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Year: 1984
Director: Milos Forman

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Cast:

F. Murray Abraham (Antonio Salieri), Tom Hulce (Wolfgang Amadeus Mozart), Elizabeth Berridge (Constanze Mozart), Simon Callow (Emanuel Schikaneder / Papageno in 'The Magic Flute'), Roy Dotrice (Leopold Mozart), Christine Ebersole (Katerina Cavalieri / Constanza in 'Abduction from the Seraglio'), Jeffrey Jones (Emperor Joseph II), Charles Kay (Count Orsini-Rosenberg), Kenny Baker (Parody Commendatore), Lisabeth Bartlett (Papagena in 'The Magic Flute'), Barbara Bryne (Frau Weber), Martin Cavina (Young Salieri (as Martin Cavani)), Roderick Cook (Count Von Strack), Milan Demjanenko (Karl Mozart), Peter DiGesu (Francesco Salieri), Richard Frank (Father Vogler), Patrick Hines (Kappelmeister Bonno), Nicholas Kepros (Archbishop Colloredo), Philip Lenkowsky (Salieri's Servant), Herman Meckler (Priest)

Storyline:

Antonio Salieri believes that Mozart's music is divine. He wishes he was himself as good a musician as Mozart so that he can praise the Lord through composing. But he can't understand why God favored Mozart, such a vulgar creature, to be his instrument. Salieri's envy has made him an enemy of God whose greatness was evident in Mozart. He is set to take revenge.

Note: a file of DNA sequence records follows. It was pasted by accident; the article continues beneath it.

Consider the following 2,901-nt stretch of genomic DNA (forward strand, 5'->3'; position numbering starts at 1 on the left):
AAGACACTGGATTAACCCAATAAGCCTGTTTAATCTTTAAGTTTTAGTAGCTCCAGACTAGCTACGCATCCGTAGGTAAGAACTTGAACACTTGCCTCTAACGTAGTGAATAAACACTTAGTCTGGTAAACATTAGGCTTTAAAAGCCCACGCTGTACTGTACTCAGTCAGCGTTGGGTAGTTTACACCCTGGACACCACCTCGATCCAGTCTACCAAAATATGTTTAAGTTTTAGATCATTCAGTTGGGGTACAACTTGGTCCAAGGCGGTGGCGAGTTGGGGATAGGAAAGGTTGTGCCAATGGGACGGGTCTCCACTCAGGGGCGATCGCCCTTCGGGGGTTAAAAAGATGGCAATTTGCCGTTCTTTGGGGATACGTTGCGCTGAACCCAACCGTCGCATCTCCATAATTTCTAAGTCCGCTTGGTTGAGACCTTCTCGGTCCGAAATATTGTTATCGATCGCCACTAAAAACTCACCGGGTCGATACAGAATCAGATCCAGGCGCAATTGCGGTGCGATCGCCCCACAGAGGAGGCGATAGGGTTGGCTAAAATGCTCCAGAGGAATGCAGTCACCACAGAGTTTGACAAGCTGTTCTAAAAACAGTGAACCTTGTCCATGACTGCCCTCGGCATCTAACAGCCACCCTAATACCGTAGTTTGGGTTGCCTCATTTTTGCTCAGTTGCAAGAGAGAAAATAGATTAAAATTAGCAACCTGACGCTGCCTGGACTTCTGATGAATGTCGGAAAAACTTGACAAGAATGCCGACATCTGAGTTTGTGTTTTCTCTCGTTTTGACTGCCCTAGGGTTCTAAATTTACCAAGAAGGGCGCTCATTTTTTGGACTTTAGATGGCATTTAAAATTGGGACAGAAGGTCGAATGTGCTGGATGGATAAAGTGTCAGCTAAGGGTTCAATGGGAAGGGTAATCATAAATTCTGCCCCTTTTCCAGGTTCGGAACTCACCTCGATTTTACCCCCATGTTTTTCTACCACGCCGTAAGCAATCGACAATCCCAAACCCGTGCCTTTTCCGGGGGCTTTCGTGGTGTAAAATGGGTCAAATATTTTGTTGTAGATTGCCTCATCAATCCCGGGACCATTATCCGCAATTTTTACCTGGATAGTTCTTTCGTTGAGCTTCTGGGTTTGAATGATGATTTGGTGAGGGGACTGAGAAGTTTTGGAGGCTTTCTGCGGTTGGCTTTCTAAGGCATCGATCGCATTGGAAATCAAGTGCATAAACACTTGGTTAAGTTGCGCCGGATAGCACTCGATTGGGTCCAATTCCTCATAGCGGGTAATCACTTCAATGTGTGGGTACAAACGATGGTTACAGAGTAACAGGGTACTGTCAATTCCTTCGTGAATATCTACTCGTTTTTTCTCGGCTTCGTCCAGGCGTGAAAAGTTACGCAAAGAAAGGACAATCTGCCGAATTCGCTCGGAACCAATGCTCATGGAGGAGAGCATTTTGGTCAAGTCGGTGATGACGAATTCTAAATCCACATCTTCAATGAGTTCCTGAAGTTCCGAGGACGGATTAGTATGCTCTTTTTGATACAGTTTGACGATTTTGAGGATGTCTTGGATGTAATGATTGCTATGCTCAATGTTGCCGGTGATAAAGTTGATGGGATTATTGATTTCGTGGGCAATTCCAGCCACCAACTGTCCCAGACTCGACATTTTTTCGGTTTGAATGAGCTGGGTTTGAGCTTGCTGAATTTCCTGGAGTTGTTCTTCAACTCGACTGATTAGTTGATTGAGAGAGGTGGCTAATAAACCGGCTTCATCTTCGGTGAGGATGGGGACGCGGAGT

Reviews:

Amadeus is an extremely well written story, covering the last ten years of Mozart's massively prolific yet unusual life. I have read much that it paints a rather inaccurate picture of the genius's life, and yet I am not dissuaded from ranking this film as one of the greatest made. The historical problem should be addressed first, because it draws the most criticism. I would advise anyone to shut out the self-righteous whining of those people who fancy themselves as Mozart experts, when they really have little solid evidence for their assertions. History is only seen by us in fragments, be they documents or eye witness accounts. These fragments certainly do not amount to a full picture of events, and so Milos Forman and Peter Schaeffer are perfectly entitled to form their own story of genius.